November 5, 2013 at 5:45 am CST

“When you talk to people who grew up in the 70s or earlier, they have a different expression on their face when you ask them about growing up in the suburbs because they enjoyed it. That joy is gone now from a lot of communities. I really saw that in my research.” That was author Leigh Gallagher’s closing comment to me, but I think it sets up our conversation nicely. The book, The End of the Suburbs , from the journalist and Fortune editor paints an interesting look at the changing housing preferences we’re seeing throughout the U.S.

Here’s an edited transcript of our talk.

Livability: Is it really the end of the suburbs?

Gallagher: It’s the end of suburbs as we know them. This is a subject that deserves people’s attention. I do think that we see the end of a certain way of life that has come to define this country and the way in people in this country live.

Livability: What in particular is ending and what’s driving that?

Gallagher: The place in our culture of the conventional cul-du-sac subdivision development is going to recede. I think other things that will fill in are variations that offer more community and more of the old-fashioned blueprint that people are looking for. More urban burbs are going to replace a lot of the remote super-sized burbs. That’s a big shift that will happen over time, but it’s a shift that is going to give more people more options.

Why? The price of energy is a huge factor that is going to cause more people to live in places that are more convenient for them financially. Demographic shifts are really rewriting the playbook in terms of what the average household looks like and is going to look like going forward. And changing preferences among the Millennials. I don’t believe that every single one of them wants to live in a high-rise in Manhattan, but I do believe that they don’t want the drivable suburbs that they grew up in. They want to be closer to the action.

Livability: But typically we aren’t a very mobile society. We tend to stay pretty close to the community where we grew up.

Gallagher: Human nature doesn’t change. We don’t go from being a totally suburban country to a totally urban one. I think a lot of this will be minor shifts that will have a major impact. If you look at what Toll Brothers is doing right now, what it calls suburban move-up houses – big luxury suburbs used to be 70 to 80 percent of what the company builds and sells. Now it’s around 50 percent, and the rest is being made up by other things. I think that’s what we’ll see replicated. Those other things could be condo buildings in suburbs of downtowns, it could be urban buildings, it could be walkable townhouse development – it could be lots of different versions of that.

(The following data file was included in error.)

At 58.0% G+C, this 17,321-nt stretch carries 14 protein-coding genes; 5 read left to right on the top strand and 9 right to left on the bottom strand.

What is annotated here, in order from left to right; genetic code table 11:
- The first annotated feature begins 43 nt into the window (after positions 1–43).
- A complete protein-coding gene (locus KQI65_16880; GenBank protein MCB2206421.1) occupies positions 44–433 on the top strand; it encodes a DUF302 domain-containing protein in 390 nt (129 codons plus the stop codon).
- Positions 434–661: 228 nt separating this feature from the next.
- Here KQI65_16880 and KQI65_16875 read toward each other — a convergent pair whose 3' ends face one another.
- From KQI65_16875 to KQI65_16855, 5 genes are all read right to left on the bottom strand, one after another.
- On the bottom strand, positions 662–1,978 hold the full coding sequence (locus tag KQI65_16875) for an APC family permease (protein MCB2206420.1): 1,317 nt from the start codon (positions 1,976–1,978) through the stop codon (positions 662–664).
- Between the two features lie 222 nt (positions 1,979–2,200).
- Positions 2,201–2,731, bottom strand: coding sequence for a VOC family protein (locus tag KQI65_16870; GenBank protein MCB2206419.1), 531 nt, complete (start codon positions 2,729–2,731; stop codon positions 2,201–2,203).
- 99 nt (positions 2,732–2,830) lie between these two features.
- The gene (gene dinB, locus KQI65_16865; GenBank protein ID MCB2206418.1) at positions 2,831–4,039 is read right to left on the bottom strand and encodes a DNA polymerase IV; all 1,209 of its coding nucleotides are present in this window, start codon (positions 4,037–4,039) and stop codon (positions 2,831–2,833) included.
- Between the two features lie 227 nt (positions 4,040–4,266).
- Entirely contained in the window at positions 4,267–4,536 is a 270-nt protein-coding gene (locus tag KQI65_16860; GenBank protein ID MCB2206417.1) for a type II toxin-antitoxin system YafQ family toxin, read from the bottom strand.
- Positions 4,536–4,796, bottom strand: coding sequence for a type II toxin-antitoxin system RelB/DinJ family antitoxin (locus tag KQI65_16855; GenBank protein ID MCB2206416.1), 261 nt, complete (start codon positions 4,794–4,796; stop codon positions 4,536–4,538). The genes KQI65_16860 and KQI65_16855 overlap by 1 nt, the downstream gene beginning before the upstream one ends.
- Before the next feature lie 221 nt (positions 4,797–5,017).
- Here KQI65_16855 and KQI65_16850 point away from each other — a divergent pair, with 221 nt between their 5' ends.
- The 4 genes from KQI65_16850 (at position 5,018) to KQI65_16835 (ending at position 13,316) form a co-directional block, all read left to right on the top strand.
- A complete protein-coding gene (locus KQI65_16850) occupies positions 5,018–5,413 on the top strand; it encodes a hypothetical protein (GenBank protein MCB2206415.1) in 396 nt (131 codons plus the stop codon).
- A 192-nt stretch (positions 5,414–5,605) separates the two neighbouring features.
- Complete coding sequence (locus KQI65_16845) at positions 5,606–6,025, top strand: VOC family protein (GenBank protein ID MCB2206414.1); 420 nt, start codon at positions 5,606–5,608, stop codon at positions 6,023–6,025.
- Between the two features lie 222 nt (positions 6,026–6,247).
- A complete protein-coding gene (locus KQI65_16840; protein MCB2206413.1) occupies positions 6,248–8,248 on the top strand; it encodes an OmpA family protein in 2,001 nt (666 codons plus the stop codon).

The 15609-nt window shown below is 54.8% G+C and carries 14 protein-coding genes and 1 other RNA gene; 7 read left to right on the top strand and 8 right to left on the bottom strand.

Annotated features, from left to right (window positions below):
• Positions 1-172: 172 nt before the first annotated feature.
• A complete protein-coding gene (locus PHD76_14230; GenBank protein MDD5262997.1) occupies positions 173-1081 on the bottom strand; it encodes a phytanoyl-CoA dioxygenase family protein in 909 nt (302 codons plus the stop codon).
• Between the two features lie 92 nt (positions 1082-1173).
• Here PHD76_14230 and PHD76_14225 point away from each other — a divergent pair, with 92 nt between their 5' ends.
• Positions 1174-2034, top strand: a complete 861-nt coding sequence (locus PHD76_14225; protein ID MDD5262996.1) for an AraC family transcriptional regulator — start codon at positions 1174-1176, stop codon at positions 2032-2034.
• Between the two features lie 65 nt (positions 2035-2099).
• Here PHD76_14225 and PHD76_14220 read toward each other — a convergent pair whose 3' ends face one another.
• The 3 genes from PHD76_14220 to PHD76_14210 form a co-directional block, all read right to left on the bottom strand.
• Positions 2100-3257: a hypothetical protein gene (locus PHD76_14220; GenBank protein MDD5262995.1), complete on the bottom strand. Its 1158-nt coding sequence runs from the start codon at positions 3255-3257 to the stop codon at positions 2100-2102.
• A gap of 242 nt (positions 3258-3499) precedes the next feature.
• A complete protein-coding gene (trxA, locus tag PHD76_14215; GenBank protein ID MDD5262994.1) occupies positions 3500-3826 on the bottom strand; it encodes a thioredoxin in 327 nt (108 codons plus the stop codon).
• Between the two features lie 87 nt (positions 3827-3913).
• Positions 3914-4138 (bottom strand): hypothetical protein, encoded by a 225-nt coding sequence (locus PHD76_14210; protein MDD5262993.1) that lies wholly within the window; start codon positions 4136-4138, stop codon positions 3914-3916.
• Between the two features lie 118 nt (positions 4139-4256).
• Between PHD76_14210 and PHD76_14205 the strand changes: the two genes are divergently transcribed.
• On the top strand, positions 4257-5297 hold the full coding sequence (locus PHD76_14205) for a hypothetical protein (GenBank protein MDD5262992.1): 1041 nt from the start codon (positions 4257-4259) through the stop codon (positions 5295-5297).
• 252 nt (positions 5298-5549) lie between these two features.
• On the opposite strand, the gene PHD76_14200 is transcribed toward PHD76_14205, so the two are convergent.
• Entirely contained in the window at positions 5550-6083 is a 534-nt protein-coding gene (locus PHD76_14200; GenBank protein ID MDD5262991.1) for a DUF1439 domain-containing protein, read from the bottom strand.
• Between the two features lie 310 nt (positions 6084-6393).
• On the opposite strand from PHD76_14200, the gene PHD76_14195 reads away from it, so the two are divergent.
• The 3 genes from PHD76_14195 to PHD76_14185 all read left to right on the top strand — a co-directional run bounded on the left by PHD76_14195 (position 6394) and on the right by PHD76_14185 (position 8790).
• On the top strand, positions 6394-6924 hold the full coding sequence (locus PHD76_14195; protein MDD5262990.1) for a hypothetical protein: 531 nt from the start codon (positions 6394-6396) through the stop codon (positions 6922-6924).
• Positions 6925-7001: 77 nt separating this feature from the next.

I think the housing industry nailed a formula that was really easy to replicate, and then the finance industry learned how to finance that. It all became this well-oiled machine. When you grow, you just do what you know how to do really well. It’s time to learn how to do something different.

Livability: But people still have to buy it. The market has a lot to say about what gets built.

Gallagher: Homebuilders and developers don’t do anything if they don’t think there’s a market for it. They don’t do anything because it’s better for us, or our commutes are too long, or there’s some environmental mission behind it. They only have their bottom line in mind. That’s why I think it’s so interesting that so many builders are starting to do more urban development in the suburbs.

Livability: Many small towns are compact and walkable already. Does that give them a head start?

Gallagher: A lot of this comes down to age and vintage of when a community was built. It’s about the places with the older bones, and those places are showing a greater level of demand already.

Livability: Many planning trends are predicated on figuring out what we did wrong before and trying to fix it. Looking forward, what do you think we’re getting wrong today?

Gallagher: We’re really good at over-correcting, so maybe we’ll build too much of that. Maybe some of these are built too far in the middle of suburbia and don’t fully solve the problem.  We’ll surely make mistakes because that’s what you do when you do something different.

Livability: Millennials are starting to have kids and will eventually need to send them to school. Will that drive them to the suburbs?

Gallagher:   Schools are a billion-dollar question, and that has traditionally been why anyone has moved to the suburbs to begin with: For the schools and for the space. I think urban schools are getting better. You’re seeing that in places like Philadelphia and Boston. The suburbs in general demographically have a lot fewer children in them. Schools are going to start feeling that pain, and a lot of them already are – in the communities where there are fewer children and young families and a disproportionate amount of older people. Those people pay taxes, and the tax priorities are going to shift. They’re going to want to keep their home values up, and everyone likes a good school because of that, but it’s no longer going to be the dominant decision for a lot of home buyers.

It’s easy for me, I don’t have kids, to say everybody should live in cities. But that’s not really what I’m saying. I’m just saying that we jumped the shark and we live way too far away from each other, and people want more options.

This was originally posted on, home of the Top 100 Best Places to Live rankings. Copyright Journal Communications Inc. Reprinted with permission.